by Roy R. Morris
A move is now on to provide all 23,000-plus secondary school children in Barbados with e-readers.
The initiative, which is being led by the heads of the island’s 22 secondary schools, is designed to eliminate the headaches of issuing each child with nearly two dozen textbooks annually, and eliminate the tens of thousands each institution spends of book replenishment each year.
One of the education administrators who expressed delight at the progress made on the project so far noted they were aiming to have the e-readers in students hands not later than September 2014, “but sooner than that if all goes according to plan.”
One principal explained that while the evolving of the Textbook Revolving Loan Scheme into an e-reader based programme started with principals who clearly understood the benefits such a shift would bring, they all recognised that before it becomes a reality the Ministry of Education would have to be brought on board as a major player.
In the meanwhile though, the principals explained that given the continued dramatic fall in the prices of e-readers versus the escalating cost of traditional textbook, the change would significantly enhance the mechanism for supplying students with reading material.
Currently, a principal told Barbados TODAY, schools spend as much as $80,000 annually to top up the resources of their textbook storage rooms.
“Depending on the school, a year group could be between 180 and 200 students,” the principal said. “Let’s say a school is replacing a single book for $20, you can see already how expensive maintaining the system can be.”
At the same time, he added, most textbooks cost much more than that, with many of those supplied to students taking CAPE exams costing upwards of $100.
The e-reader initiative, however, in addition to making the daily load of students lighter, will give them instant access to the latest editions of texts, while eliminating excuses about not being issued with books or forgetting books at home.
Another principal, who also expressed “great excitement” about the project, pointed out that the digital approach would allow teachers to take more imaginative teaching techniques into the classroom.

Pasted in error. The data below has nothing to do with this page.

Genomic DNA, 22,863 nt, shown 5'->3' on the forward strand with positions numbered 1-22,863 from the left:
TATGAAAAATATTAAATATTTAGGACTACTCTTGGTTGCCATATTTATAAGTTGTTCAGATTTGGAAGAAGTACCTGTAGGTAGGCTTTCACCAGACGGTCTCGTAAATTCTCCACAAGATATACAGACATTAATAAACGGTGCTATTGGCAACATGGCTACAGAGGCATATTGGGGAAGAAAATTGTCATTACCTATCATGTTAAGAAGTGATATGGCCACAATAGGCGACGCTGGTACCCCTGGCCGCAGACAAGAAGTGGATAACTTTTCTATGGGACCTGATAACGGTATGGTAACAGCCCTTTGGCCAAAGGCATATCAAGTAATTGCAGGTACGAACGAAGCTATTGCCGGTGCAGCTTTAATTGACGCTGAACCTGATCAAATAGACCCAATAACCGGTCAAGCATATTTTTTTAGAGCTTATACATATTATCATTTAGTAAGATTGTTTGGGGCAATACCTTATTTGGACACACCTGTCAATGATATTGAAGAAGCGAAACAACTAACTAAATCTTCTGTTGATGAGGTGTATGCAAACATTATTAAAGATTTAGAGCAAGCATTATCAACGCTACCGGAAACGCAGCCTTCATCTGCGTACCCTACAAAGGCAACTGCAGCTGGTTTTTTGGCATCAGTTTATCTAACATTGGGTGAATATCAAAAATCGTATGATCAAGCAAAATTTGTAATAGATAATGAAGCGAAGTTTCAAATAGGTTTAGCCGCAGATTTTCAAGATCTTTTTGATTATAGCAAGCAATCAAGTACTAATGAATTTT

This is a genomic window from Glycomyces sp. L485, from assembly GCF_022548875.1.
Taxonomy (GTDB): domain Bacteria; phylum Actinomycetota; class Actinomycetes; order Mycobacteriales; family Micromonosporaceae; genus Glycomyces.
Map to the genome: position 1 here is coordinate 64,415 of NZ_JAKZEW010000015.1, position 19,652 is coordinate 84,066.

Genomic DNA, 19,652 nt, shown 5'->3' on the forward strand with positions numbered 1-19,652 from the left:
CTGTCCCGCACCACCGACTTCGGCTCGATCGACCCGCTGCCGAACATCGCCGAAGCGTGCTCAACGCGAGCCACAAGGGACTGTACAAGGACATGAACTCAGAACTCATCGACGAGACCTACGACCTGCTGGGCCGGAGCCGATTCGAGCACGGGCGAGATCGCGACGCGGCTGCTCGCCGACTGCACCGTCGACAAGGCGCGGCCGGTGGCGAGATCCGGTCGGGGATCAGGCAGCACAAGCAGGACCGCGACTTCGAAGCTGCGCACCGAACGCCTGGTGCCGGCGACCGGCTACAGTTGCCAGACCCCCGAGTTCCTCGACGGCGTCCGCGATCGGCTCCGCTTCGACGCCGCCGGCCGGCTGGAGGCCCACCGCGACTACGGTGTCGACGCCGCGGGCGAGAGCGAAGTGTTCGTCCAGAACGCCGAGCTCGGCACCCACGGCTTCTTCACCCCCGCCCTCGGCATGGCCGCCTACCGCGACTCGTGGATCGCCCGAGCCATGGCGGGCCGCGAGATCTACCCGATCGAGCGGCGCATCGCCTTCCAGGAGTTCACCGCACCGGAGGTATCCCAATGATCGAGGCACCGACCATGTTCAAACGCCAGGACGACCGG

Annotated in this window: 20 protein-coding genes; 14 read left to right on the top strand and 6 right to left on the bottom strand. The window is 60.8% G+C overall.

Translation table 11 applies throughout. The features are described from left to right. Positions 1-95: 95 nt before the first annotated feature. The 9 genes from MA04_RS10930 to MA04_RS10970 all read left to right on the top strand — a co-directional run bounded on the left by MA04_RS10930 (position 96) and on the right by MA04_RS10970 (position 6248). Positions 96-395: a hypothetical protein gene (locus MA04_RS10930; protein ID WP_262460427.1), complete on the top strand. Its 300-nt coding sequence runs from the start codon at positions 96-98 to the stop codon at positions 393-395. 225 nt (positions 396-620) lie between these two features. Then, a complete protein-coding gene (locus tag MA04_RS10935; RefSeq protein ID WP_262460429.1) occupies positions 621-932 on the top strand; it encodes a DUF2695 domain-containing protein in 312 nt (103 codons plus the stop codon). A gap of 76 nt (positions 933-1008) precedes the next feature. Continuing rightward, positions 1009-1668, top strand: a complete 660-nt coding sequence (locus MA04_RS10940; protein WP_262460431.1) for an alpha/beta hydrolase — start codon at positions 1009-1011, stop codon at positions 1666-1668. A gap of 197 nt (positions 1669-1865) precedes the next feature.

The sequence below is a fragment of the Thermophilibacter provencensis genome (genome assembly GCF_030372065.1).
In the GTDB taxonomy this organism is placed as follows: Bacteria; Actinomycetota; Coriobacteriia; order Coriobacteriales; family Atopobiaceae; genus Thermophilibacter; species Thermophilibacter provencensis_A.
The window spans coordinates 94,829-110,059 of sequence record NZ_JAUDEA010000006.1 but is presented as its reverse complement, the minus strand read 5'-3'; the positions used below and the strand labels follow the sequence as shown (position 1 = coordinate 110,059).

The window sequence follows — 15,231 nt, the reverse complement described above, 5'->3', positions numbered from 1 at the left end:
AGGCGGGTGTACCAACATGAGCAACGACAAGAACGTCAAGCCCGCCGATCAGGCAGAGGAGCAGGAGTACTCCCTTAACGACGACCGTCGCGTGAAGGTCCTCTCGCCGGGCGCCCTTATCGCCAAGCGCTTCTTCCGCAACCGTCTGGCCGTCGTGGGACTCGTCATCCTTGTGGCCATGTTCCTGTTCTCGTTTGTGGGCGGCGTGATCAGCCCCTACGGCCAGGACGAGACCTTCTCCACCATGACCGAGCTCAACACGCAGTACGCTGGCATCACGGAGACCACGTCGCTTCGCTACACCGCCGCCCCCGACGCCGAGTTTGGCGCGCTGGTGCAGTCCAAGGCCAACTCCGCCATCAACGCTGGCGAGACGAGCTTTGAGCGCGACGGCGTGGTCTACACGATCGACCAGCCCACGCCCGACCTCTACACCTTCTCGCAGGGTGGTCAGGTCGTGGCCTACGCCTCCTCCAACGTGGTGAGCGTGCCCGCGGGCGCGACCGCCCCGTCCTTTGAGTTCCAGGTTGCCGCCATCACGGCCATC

Already the principals have brought on board a partner with the capacity to digitise all books in use in the schools that are not now available in an e-reader former; as well as a partner with the capacity to supply all the hardware that would be necessary to get the project going.
“I am very optimistic that we will have this initiative up and running by September of 2014, but it is also possible that it could be in place even earlier — but certainly not later than September next year,” one principal told Barbados TODAY.
Already, on their Facebook page officials at Queen’s College Parent Teacher Association are asking parents how they feel about replacing the textbooks their children now use with tablet computers. Barbados TODAY understands that one of the recommendations of persons involved in the initiative is to ensure that each device is adequately insured to cover events of damage or loss.
Principal of Combermere School Vere Parris, first raised the issue of digital textbooks during speech day last year. This year at speech day, while not divulging much, he noted the “time has arrived faster than those who heard my call last year would imagine”.
“It is very likely that in some of our schools, digitized text books may soon be used. I will say no more on that at this particular stage, just to say that’s on the horizon,” he said during the event. email@example.com